By David Wolfe (Contributor)
In this series of posts, we will cover developing custom python scripts for AutoCAD Plant 3D.
Along with learning about the development environment, we will cover troubleshooting, template scripts, and deployment. The original AU course covering scripts and Plant 3D is available here.
This blog article is going to assume some familiarity with Python. There are a lot of great resources for learning python on the internet. To get started learning the language syntax I suggest using Code Academy.
This introductory article will start off by covering the basics of:
- Description of the development process
- Programs are necessary for development
- Description of script types
Unlike typical development done with .Net languages or even normal Python scripts, there is no integrated IDE for compiling, testing, and debugging. The compiling is done by running a special command in Plant 3D, and then the scripts are loaded into memory for the AutoCAD session. Since the only way to test changes is to start a new AutoCAD session, the process of troubleshooting
The steps in the development process are:
- Define function(s) for modeling the custom part
- Define the metadata header
- Test the script
- Create the snapshots
- Build a script package (if necessary)
- Deploy the content
Through the rest of the articles, we’ll break down these steps even further so that you have an accurate understanding of the entire process. Along the way we will also develop a few custom scripts to help get you started.
Due to the prevalence of Python, there are many good free editors. Since we are not looking for an IDE (Integrated Development Environment), any of the text editors that highlight the Python syntax will work well. I’ve used Komodo Edit, but my preference for text editors is TotalEdit Pro (now free). Again, the main job here is just to color the text. All of the testing of the code will be done in AutoCAD Plant, and there is no debugger to step through.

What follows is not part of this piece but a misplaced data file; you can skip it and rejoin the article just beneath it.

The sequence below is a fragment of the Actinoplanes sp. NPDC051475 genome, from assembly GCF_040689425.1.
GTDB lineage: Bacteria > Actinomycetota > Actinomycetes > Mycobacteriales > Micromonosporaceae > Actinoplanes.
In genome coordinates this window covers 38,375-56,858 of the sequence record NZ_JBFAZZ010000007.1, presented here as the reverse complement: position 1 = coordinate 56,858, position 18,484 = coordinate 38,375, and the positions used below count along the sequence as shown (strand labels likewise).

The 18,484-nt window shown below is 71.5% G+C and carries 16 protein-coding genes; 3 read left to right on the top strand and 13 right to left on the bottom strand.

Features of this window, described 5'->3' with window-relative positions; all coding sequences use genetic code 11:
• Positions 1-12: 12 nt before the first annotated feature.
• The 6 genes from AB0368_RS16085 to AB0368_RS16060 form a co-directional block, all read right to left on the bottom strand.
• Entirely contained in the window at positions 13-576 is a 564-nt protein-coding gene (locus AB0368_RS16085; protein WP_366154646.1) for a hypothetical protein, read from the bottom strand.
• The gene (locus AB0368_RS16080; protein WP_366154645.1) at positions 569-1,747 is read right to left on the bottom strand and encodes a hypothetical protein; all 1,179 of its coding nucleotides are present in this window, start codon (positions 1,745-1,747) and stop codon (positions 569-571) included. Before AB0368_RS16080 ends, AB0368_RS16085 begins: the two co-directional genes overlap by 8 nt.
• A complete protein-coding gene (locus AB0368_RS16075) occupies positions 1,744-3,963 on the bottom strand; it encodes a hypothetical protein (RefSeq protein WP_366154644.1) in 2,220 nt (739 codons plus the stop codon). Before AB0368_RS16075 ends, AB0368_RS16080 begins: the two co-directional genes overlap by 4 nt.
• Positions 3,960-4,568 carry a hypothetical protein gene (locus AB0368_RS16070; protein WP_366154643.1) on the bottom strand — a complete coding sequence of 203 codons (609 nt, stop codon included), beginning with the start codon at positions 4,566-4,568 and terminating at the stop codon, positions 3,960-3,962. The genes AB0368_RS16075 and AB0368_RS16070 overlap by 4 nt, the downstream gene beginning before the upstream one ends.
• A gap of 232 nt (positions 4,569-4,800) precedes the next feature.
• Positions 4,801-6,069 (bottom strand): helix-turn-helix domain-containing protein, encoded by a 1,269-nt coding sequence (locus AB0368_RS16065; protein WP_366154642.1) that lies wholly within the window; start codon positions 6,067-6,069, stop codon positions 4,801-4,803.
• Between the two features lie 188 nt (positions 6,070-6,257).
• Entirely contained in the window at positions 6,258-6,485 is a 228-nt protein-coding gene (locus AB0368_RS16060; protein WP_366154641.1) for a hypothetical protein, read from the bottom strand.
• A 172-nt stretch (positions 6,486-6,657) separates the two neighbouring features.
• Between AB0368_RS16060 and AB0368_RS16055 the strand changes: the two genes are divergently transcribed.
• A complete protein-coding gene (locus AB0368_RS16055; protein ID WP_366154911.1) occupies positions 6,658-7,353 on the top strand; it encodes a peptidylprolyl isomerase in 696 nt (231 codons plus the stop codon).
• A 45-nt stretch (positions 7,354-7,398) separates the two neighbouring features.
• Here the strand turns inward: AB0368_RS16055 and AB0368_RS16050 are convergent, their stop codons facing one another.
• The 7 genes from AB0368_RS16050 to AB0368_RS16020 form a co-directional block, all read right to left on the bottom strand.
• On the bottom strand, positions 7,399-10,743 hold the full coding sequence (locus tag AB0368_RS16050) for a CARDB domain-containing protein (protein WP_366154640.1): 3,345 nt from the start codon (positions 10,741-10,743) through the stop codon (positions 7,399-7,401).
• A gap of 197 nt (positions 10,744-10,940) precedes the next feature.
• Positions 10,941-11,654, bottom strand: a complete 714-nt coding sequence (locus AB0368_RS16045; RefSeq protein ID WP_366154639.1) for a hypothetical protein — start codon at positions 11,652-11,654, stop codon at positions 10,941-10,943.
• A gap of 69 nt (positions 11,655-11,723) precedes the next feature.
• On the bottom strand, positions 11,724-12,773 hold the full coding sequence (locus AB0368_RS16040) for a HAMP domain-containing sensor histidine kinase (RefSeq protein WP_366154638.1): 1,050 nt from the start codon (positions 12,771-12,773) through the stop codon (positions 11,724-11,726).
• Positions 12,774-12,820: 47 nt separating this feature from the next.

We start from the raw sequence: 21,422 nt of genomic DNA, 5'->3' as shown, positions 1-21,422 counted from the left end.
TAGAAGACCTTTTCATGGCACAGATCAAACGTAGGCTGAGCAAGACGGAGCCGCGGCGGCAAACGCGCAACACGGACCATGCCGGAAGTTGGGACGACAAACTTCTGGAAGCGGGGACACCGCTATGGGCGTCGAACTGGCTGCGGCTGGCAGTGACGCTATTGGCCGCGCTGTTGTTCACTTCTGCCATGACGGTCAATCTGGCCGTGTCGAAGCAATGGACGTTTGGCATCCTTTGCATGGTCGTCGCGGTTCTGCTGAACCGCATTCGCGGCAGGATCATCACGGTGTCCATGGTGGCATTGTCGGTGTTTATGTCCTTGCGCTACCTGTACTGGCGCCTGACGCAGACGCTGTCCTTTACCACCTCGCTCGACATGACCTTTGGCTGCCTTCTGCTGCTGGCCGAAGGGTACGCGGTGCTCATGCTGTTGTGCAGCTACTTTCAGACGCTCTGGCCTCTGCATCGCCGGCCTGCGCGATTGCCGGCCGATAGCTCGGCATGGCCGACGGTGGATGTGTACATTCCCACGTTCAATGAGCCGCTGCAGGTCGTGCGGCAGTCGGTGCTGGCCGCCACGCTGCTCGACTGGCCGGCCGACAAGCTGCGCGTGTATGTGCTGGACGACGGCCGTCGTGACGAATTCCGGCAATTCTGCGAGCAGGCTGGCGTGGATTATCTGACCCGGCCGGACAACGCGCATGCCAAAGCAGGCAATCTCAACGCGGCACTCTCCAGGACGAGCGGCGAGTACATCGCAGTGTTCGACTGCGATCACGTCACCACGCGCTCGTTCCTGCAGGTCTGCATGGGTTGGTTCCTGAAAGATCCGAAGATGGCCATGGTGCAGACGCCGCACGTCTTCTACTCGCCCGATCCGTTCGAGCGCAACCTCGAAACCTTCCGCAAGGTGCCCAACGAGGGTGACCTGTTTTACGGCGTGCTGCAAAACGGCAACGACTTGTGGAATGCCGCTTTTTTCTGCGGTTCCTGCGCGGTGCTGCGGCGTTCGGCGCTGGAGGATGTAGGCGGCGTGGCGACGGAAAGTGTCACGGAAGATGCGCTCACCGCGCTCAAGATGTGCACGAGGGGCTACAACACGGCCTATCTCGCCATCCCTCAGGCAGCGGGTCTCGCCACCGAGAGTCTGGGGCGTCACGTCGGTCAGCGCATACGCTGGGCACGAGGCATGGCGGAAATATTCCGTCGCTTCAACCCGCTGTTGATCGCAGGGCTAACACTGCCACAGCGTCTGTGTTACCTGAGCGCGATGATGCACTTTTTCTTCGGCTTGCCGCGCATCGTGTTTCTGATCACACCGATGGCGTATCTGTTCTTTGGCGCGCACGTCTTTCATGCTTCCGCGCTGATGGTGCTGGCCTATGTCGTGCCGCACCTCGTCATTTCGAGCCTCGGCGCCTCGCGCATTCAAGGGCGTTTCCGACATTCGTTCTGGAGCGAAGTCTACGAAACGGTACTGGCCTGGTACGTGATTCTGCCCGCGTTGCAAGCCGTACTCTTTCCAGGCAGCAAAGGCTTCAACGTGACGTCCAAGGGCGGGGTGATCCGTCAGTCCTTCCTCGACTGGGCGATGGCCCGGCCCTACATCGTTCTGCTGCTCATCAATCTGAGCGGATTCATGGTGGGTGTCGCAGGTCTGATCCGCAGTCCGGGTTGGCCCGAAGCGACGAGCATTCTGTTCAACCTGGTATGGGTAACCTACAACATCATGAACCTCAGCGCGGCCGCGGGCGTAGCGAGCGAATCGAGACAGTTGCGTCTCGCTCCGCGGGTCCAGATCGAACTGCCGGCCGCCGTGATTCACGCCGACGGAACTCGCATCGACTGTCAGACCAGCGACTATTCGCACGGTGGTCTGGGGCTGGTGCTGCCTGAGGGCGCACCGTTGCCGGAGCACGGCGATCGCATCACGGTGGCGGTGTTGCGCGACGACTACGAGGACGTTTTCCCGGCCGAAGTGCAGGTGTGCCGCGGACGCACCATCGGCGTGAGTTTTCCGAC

When building scripts for Equipment, you will need to have a zip program. My personal favorite is 7-zip, as it integrates well with the Windows Explorer right-click menu.
Plant 3D uses scripts in a couple different ways, for equipment and also for catalog content. The scripts get stored in special folders inside the shared content folder. The two special folders for scripts are:
- C:\AutoCAD Plant 3D 20XX Content\CPak Common\equipment
- C:\AutoCAD Plant 3D 20XX Content\CPak Common\CustomScripts
The paths are above are the default locations. If you are using a shared network location, these folder should be located there. You may have to create the CustomScripts folder as it is not present by default.
If you are going to create an object that will connect to piping, and show as an end connection on the isometric (and is not a nozzle), you should create an equipment script. Any other type of script will be created as a custom script.
These basic shapes (primitives) are hard coded into the program, and you cannot add your own routines to this list.
Scripts of this type generate the entire equipment item without removable parts.
In this article you learned some high-level information about developing Python scripts for Plant 3D. You learned which program will be used to modify equipment packages and script files, as well as the key locations for developing and testing those files. The next article will describe the parts of a custom script and the custom equipment packages in more detail.